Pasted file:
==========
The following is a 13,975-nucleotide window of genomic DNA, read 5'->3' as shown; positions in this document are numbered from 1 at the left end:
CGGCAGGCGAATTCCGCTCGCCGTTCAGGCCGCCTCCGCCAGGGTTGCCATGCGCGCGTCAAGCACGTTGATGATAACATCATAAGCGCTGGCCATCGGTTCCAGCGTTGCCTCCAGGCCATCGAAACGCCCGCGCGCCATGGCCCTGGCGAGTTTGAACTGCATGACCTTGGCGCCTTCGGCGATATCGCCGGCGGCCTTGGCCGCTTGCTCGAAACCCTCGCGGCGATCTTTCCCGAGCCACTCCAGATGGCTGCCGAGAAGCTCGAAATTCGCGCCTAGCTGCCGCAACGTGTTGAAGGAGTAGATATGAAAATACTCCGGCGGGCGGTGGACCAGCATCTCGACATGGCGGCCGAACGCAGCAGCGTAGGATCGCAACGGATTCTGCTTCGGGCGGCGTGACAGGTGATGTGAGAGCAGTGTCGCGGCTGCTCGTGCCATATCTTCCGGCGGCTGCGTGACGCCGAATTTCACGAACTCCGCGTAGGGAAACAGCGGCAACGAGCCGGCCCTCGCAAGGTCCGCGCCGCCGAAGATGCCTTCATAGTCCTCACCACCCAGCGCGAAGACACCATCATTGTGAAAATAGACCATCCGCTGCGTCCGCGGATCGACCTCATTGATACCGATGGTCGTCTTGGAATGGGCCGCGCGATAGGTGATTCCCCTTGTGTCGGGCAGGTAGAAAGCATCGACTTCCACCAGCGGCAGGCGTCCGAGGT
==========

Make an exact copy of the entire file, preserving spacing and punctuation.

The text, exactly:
The following is a 13,975-nucleotide window of genomic DNA, read 5'->3' as shown; positions in this document are numbered from 1 at the left end:
CGGCAGGCGAATTCCGCTCGCCGTTCAGGCCGCCTCCGCCAGGGTTGCCATGCGCGCGTCAAGCACGTTGATGATAACATCATAAGCGCTGGCCATCGGTTCCAGCGTTGCCTCCAGGCCATCGAAACGCCCGCGCGCCATGGCCCTGGCGAGTTTGAACTGCATGACCTTGGCGCCTTCGGCGATATCGCCGGCGGCCTTGGCCGCTTGCTCGAAACCCTCGCGGCGATCTTTCCCGAGCCACTCCAGATGGCTGCCGAGAAGCTCGAAATTCGCGCCTAGCTGCCGCAACGTGTTGAAGGAGTAGATATGAAAATACTCCGGCGGGCGGTGGACCAGCATCTCGACATGGCGGCCGAACGCAGCAGCGTAGGATCGCAACGGATTCTGCTTCGGGCGGCGTGACAGGTGATGTGAGAGCAGTGTCGCGGCTGCTCGTGCCATATCTTCCGGCGGCTGCGTGACGCCGAATTTCACGAACTCCGCGTAGGGAAACAGCGGCAACGAGCCGGCCCTCGCAAGGTCCGCGCCGCCGAAGATGCCTTCATAGTCCTCACCACCCAGCGCGAAGACACCATCATTGTGAAAATAGACCATCCGCTGCGTCCGCGGATCGACCTCATTGATACCGATGGTCGTCTTGGAATGGGCCGCGCGATAGGTGATTCCCCTTGTGTCGGGCAGGTAGAAAGCATCGACTTCCACCAGCGGCAGGCGTCCGAGGT